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The MedRisk Blog

Q3 2018 Legislative Updates

Here is a summary of legislative and regulatory developments and challenges for the third quarter of 2018 and their practical implications:


As reported in last quarter’s Legislative Update, the Tennessee Bureau of Workers’ Compensation has adopted a regulation requiring providers to submit and payers to receive medical bills electronically, effective for dates of service beginning July 15, 2018, unless the Bureau grants and exception to individual providers and payers on a case-by-case basis. Under the Rule, payers have only 15 days to accept or reject electronic and must pay all uncontested portions of the bill within that 15-day period. Late payments accrue an interest rate of 2.08% per month (25% annually).

MedRisk raised the question whether the rule applies to provider requests for reconsideration, an issue apparently not fully considered by the Bureau nor clearly addressed by the regulation. The Bureau has very recently responded to MedRisk’s inquiry, stating that, while the regulation’s language is inconsistent in places, the intent of the Bureau to require providers to submit all bills including reconsideration requests and, require payers to receive them, using any electronic format, including secure fax, secure encrypted email or standard ASC X12 format. MedRisk is working with our trading partners to develop resubmissions and amends capabilities to complete our electronic submission capabilities.

  • Implications

Incorporating bill receipt via fax or email into bill ingestion systems may present challenges to payers. The Tennessee Bureau has acknowledged this and has granted delays to claim administrators who ask for a temporary exception from the rule’s electronic receipt and payment requirements. Given the recent influx of electronic billing and payment regulations, however, commercial payers may struggle to meet these challenges in the near future. MedRisk is monitoring these developments to ensure full compliance.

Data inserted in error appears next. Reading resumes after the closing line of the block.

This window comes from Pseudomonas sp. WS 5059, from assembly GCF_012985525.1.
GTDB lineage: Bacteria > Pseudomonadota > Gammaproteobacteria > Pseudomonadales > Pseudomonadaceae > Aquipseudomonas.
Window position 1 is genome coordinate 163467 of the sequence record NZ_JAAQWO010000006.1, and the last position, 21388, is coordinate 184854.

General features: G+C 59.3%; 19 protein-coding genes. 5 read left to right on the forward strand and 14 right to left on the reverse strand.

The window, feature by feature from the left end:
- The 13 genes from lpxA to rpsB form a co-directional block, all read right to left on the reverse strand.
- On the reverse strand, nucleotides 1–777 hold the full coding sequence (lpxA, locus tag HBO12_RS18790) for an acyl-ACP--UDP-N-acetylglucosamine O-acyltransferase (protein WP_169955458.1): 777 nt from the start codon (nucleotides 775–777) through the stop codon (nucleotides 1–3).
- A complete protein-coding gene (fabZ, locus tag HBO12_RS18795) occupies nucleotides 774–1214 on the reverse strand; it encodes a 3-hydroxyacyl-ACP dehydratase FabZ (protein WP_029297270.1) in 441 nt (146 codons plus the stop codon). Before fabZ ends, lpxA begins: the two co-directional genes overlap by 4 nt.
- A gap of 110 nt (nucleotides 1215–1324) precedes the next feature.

Also reported in the Second Quarter update, the Illinois General Assembly sent to Governor Rauner for signature a bill that empowers the Department of Insurance to establish rules to ensure that all providers submit bills electronically and require all payers to receive them electronically, with certain exceptions. On July 29, the Governor issued an amendatory veto, stating that he does not object to the major thrust of the bill – mandating payers’ electronic bill acceptance and processing within a short 30-day TAT – but he recommended changes that insurers and employers view would rebalance undue advantages the bill gives to providers (e.g., imposing a 90-day bill submission TAT on providers, replacing providers’ right to file a civil action in circuit court to obtain payment with an administrative hearing determined by the Illinois Workers’ Compensation Commission).

  • Implications

The implications of the amendatory veto are uncertain. The General Assembly now has the option of attempting to override the Governor’s veto by three-fifths vote, incorporating some or all of the Governor’s recommendations into the bill by majority vote, or abandoning this initiative for now. The General Assembly is in the second year of its two-year session, and SB 904 cannot be carried over into 2019. Legislative action (or inaction) bears watching in the next few months.


A 32-regional fee schedule is coming closer to reality in California. The Division of Workers’ Compensation’s solicitation for a second round of stakeholder comments to the DWC’s proposal resulted in support from the provider community, as expected, and only muted criticisms from the payer community, including a request for a six-month postponement from the scheduled January 1, 2019, inception date.

  • Implications

Sooner or later, it appears that California WC payers and their trading partners will need to move to Medicare’s Geographic Practice Cost Indices (GPCIs). This initiative in California could harken a nationwide shift toward greater sensitivity to regional variations in the cost of health care delivery, especially through the use of methodology employed by a dominant claim payer such as Medicare.

Although the shift to GPCIs represents a major shift in fee schedule methodology, the direct impact on California fee schedule rates is not that significant. A recent RAND study estimated that implementation of the GPCI methodology would result in modest decreases (1% – 5%) in the more rural, low-cost areas of the state and material increases (5% – 9%) only in Northern California areas encompassing San Francisco and Santa Clara. The Los Angeles area, which represents over 42% of California WC payments, would be relatively unaffected, with an increase of less than 1%.